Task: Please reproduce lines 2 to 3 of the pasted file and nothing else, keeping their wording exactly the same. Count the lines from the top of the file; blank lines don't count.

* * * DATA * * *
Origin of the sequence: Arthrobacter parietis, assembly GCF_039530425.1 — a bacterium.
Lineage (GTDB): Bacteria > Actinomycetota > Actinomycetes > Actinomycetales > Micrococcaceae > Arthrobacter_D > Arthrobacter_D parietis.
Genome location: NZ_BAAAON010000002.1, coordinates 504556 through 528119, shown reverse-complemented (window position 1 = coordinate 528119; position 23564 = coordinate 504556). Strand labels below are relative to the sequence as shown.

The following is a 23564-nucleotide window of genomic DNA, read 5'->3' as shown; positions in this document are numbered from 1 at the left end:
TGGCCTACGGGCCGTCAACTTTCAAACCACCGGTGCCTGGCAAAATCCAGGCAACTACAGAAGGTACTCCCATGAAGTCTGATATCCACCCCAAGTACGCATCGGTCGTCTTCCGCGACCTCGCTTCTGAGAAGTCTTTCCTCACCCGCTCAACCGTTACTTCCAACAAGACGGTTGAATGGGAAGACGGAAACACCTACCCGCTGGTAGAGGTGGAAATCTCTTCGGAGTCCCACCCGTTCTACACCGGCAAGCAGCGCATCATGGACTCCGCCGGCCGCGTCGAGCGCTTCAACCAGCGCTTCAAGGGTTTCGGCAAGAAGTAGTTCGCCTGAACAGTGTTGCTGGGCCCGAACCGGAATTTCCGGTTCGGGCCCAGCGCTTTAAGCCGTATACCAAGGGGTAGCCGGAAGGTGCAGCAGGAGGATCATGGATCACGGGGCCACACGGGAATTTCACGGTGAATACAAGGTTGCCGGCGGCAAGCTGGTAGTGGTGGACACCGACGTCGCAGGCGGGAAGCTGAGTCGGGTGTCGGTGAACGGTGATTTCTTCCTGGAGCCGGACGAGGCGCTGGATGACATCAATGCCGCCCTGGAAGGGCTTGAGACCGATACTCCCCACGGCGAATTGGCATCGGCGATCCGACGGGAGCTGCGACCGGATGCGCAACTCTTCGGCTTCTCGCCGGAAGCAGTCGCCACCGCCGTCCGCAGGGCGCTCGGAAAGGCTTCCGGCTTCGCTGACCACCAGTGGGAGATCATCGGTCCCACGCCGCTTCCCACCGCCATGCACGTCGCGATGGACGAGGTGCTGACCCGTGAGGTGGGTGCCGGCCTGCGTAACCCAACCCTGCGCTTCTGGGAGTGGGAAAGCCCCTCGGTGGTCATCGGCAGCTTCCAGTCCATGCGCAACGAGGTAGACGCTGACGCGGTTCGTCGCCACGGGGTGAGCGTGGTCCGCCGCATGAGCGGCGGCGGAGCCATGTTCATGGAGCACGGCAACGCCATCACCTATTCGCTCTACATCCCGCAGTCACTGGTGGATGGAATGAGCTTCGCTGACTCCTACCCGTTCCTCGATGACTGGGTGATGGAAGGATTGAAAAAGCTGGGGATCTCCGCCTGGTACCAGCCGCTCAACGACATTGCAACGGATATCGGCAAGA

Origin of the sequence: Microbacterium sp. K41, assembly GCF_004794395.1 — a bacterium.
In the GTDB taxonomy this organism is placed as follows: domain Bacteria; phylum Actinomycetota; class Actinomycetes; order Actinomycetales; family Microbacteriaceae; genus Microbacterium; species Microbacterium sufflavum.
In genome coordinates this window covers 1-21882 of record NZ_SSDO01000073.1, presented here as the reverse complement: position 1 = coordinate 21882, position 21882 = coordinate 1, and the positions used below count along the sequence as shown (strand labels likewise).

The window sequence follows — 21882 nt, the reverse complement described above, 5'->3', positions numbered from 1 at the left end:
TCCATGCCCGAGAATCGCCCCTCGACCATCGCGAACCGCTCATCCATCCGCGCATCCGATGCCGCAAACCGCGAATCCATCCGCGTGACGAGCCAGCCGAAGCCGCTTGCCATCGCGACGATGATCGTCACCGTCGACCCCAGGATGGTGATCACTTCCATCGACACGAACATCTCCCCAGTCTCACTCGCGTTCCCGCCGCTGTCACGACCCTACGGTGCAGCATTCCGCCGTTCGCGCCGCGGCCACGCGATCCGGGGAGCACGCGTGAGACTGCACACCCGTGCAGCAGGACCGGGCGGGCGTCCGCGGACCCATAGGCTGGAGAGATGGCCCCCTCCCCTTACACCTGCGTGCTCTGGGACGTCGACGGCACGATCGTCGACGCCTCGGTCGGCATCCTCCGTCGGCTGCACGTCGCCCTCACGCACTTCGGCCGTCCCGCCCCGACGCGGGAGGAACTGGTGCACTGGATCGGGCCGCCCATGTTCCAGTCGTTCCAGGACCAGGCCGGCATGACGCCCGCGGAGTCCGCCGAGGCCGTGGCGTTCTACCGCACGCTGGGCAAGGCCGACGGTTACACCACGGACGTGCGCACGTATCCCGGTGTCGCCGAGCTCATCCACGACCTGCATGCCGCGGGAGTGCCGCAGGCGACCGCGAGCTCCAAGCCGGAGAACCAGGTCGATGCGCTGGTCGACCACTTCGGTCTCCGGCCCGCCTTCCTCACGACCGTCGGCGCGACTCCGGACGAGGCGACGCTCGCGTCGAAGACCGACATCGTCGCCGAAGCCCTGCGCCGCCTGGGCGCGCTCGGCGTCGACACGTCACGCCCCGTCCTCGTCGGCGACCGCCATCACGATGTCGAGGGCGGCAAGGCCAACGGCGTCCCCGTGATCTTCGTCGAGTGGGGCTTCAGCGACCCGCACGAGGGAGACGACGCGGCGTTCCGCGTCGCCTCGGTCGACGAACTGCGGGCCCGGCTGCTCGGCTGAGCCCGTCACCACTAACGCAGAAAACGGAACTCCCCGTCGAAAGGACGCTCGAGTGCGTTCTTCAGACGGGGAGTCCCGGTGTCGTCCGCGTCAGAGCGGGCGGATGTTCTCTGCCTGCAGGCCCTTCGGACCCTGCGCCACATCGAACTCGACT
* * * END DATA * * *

Lineage (GTDB): Bacteria > Actinomycetota > Actinomycetes > Actinomycetales > Micrococcaceae > Arthrobacter_D > Arthrobacter_D parietis.
Genome location: NZ_BAAAON010000002.1, coordinates 504556 through 528119, shown reverse-complemented (window position 1 = coordinate 528119; position 23564 = coordinate 504556). Strand labels below are relative to the sequence as shown.